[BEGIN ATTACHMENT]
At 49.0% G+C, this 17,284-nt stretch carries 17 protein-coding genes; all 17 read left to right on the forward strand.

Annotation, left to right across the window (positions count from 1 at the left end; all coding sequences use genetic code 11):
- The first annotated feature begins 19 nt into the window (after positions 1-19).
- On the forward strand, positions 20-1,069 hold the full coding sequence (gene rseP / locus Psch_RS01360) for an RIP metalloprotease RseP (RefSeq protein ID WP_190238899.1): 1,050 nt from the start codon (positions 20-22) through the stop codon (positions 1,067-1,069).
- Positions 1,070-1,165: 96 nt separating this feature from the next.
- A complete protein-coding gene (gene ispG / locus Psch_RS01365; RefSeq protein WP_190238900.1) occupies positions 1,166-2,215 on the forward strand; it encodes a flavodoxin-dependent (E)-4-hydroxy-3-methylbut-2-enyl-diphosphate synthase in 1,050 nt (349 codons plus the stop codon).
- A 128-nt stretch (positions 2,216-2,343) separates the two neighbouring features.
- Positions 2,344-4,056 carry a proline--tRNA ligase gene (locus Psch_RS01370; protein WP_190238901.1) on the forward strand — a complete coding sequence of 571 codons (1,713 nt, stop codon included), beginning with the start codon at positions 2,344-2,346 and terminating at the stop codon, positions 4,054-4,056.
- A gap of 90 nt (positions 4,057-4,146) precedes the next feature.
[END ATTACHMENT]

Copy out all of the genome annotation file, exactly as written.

At 49.0% G+C, this 17,284-nt stretch carries 17 protein-coding genes; all 17 read left to right on the forward strand.

Annotation, left to right across the window (positions count from 1 at the left end; all coding sequences use genetic code 11):
- The first annotated feature begins 19 nt into the window (after positions 1-19).
- On the forward strand, positions 20-1,069 hold the full coding sequence (gene rseP / locus Psch_RS01360) for an RIP metalloprotease RseP (RefSeq protein ID WP_190238899.1): 1,050 nt from the start codon (positions 20-22) through the stop codon (positions 1,067-1,069).
- Positions 1,070-1,165: 96 nt separating this feature from the next.
- A complete protein-coding gene (gene ispG / locus Psch_RS01365; RefSeq protein WP_190238900.1) occupies positions 1,166-2,215 on the forward strand; it encodes a flavodoxin-dependent (E)-4-hydroxy-3-methylbut-2-enyl-diphosphate synthase in 1,050 nt (349 codons plus the stop codon).
- A 128-nt stretch (positions 2,216-2,343) separates the two neighbouring features.
- Positions 2,344-4,056 carry a proline--tRNA ligase gene (locus Psch_RS01370; protein WP_190238901.1) on the forward strand — a complete coding sequence of 571 codons (1,713 nt, stop codon included), beginning with the start codon at positions 2,344-2,346 and terminating at the stop codon, positions 4,054-4,056.
- A gap of 90 nt (positions 4,057-4,146) precedes the next feature.